AIndian investor Rakesh Jhunjhunwala, often dubbed the Warren Buffett of India, died Sunday morning at the age of 62. Jhunjhunwala, who had been battling health issues for some time, had amassed an estimated fortune of $5.8 billion. His shrewd stock picks had earned him a cult following and he remained optimistic about the Indian stock market and his country’s economic prospects until the end. Jhunjhunwala traded on his own account through his company Rare Enterprises – a name coined from the first two letters of his name and that of his wife Rekha.
Reacting to the news of Jhunjhunwala’s death, on the eve of the 75e Independence Day celebrations, Indian Prime Minister Narendra Modi tweeted: “Rakesh Jhunjhunwala was indomitable. Full of life, witty and insightful, he left behind an indelible contribution to the financial world. He was also very passionate about India’s progress. His passing is saddening. My condolences to his family and fans. Om Shanthi.
Banker Uday Kotak, a self-made billionaire like Jhunjhunwala, said on Twitter“Rakesh Jhunjhunwala: my school and college classmate. One year my junior. India’s estimated stock was undervalued. He is right. Incredibly sharp in understanding financial markets. We spoke to each other regularly, more so during Covid. I will miss you Rakesh!
The son of an income tax officer, Jhunjhunwala became interested in stocks while studying business at Mumbai University. He graduated as a Chartered Accountant and started investing in 1985 with just $100. As a young investor, he found a mentor in stock market veteran Radhakishan Damani at a time when the stock market index was at 150; it is now trading over 59,000.
Jhunjhunwala preceded his guru into the ranks of billionaires, which he first joined in 2008. Damani debuted on the Forbes World Billionaires list in 2017, the year he took his hypermarket chain public. Avenue Supermarts. While Jhunjhunwala was media savvy and outspoken, Damani maintains a low profile and avoids public interactions.
“Rakesh Jhunjhunwala was indomitable. Full of life, witty and insightful, he left behind an indelible contribution to the financial world.
Jhunjhunwala’s portfolio consists of blue chips such as watch and jewelry maker Titan Company, part of the Tata conglomerate, which is his biggest asset worth over $1.5 billion. His other long-standing holdings include automaker Tata Motors and ratings firm Crisil.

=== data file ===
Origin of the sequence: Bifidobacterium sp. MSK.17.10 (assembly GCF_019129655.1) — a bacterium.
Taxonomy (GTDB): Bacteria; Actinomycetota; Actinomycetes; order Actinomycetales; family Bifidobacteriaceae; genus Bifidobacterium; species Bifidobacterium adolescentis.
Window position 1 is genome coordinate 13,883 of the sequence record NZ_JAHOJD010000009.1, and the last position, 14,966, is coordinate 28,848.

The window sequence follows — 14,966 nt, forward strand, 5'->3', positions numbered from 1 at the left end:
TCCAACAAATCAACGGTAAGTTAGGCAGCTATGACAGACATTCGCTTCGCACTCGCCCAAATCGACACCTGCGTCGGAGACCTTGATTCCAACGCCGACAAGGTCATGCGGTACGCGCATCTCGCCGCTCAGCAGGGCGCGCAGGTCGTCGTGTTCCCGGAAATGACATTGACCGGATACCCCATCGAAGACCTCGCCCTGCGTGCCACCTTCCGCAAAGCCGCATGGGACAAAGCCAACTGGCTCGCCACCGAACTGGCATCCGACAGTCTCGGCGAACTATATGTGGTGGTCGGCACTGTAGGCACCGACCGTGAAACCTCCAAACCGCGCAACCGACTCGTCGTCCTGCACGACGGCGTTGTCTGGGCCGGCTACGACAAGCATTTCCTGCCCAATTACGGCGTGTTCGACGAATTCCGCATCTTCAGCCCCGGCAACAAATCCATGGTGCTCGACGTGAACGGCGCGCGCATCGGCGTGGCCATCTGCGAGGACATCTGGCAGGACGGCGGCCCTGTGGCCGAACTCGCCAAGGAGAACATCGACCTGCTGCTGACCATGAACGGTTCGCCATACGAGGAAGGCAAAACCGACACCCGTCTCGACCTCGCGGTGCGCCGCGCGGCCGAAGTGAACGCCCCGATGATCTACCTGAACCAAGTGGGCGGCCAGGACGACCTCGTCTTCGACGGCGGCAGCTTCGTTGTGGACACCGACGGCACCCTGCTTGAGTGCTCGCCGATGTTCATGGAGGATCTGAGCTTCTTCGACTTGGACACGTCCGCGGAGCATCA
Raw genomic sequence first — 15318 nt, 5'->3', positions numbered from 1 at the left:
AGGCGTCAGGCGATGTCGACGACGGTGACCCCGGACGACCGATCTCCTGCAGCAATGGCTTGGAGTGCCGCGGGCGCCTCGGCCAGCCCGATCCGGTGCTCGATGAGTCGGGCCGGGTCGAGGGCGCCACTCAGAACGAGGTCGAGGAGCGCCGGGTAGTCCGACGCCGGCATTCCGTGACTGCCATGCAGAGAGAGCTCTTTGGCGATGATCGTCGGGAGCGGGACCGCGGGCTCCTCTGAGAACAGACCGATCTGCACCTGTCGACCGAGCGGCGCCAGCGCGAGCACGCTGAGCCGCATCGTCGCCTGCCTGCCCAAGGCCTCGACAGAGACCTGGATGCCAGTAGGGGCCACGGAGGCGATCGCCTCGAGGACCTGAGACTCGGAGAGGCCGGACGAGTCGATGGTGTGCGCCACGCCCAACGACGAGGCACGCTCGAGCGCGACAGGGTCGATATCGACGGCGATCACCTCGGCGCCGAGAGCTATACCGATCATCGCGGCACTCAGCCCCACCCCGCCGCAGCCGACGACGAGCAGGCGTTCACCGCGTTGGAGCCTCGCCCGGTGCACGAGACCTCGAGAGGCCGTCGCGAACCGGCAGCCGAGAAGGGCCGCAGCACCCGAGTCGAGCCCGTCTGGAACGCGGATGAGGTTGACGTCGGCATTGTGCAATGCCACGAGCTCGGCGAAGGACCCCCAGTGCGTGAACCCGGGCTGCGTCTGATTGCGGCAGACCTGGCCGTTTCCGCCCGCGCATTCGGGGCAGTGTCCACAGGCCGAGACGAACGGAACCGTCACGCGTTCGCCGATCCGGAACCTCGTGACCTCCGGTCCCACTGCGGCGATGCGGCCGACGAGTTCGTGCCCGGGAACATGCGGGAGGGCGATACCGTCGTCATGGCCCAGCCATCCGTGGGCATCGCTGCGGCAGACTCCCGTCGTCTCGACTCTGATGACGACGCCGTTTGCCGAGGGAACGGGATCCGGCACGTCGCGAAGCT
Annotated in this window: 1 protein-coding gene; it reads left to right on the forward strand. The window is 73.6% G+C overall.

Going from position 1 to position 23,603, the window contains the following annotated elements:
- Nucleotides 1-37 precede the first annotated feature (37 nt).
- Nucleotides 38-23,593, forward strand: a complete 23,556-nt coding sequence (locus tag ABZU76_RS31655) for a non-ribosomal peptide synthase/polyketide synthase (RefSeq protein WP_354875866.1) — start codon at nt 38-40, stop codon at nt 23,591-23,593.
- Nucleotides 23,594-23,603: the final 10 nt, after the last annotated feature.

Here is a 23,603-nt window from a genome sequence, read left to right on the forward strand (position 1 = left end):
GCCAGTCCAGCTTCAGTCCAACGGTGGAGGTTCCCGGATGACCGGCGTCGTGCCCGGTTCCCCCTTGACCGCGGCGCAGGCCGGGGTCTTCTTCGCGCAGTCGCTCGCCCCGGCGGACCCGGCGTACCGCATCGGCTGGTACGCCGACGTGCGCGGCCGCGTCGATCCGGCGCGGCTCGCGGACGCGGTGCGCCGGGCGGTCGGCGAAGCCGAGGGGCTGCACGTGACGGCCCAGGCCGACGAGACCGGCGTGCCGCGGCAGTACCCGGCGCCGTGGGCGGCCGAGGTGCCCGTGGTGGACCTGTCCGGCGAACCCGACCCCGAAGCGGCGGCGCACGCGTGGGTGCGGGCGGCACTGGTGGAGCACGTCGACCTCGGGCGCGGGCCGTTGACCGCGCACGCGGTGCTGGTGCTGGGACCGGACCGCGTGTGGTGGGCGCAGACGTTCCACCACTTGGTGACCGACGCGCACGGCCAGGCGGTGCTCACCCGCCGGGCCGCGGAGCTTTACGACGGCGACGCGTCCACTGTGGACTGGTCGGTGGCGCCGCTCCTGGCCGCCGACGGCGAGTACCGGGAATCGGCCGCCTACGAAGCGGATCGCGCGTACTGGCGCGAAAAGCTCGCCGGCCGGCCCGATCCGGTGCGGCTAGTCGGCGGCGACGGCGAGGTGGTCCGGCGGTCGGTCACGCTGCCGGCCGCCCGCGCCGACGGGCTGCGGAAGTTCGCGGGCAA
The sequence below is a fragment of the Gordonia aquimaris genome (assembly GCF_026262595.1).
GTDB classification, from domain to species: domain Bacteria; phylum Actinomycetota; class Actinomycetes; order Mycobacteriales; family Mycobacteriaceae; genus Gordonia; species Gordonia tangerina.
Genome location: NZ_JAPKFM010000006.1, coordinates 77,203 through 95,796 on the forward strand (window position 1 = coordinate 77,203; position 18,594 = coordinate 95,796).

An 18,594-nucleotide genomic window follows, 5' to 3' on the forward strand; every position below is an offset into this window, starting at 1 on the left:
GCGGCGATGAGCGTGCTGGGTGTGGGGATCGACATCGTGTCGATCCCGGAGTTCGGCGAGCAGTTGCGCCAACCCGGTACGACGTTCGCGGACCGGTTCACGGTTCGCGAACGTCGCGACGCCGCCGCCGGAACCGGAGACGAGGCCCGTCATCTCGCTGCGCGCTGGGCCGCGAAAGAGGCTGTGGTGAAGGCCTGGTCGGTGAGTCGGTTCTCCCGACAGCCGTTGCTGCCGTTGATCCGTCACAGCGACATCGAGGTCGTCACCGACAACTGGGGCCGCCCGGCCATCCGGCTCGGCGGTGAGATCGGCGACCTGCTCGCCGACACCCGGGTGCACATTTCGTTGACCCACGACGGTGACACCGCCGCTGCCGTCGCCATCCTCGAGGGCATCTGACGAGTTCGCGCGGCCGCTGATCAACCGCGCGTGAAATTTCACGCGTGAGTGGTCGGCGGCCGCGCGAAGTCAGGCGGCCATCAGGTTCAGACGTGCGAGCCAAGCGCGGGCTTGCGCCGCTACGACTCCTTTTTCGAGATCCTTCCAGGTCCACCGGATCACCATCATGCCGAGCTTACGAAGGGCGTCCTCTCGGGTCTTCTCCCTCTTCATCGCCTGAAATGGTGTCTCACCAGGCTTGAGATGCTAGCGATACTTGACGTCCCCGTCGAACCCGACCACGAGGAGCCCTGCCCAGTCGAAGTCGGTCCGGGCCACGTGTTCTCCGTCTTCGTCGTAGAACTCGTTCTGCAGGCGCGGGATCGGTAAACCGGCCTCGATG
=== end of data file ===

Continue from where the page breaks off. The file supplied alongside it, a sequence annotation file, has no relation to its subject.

While Jhunjhunwala has always been wary of backing new-era startups, in recent years he began reaping a windfall of private equity investments when these companies started listing. For example, his 14% stake in shoe retailer Metro Brands, which went public last December, making owner Rafique Malik a billionaire, is now worth more than $400 million. He was also an early backer of gaming company Nazara Technologies and general insurer Star Health and Allied Insurance Company, both listed last year.
In what many saw as a risky move, Jhunjhunwala’s latest bet was on a sector ravaged by Covid-19: aviation. Last year he invested $35 million for a 40% stake in low-cost airline Akasa, which made its maiden flight earlier this month, the country’s aviation minister reported. and with its famous investor on board. Appearing in a wheelchair, Jhunjhunwala said he was excited about the launch.
A fan of single malts and cigars, Jhunjhunwala enjoyed living the king size life. He is said to have built a 13-story mansion in South Mumbai as his new home. A fan of Bollywood films, Jhunjhunwala has funded a few such as English Vinglish and Ki & Ka.
Meanwhile, Jhunjhunwala was among the country’s notable philanthropists with a namesake foundation and said a few years ago that he wanted to give away 25% of his wealth during his lifetime. Among other things, he was a founder and trustee of Ashoka University, a liberal arts school, and a regular donor to the Agastya International Foundation, which provides science education to the poor. Ashoka University, in a statement, called Jhunjhunwala one of its most generous donors and said he was due to attend the university later this year to launch the Rakesh Jhunjhunwala School of Economics and Finance.
In 2020, when he was featured on Forbes Asia philanthropy heroes list, he said, “When I became a billionaire in 2008, my dad wasn’t interested in my net worth but how much I was going to give away.” Jhunjhunwala is survived by his wife and three children.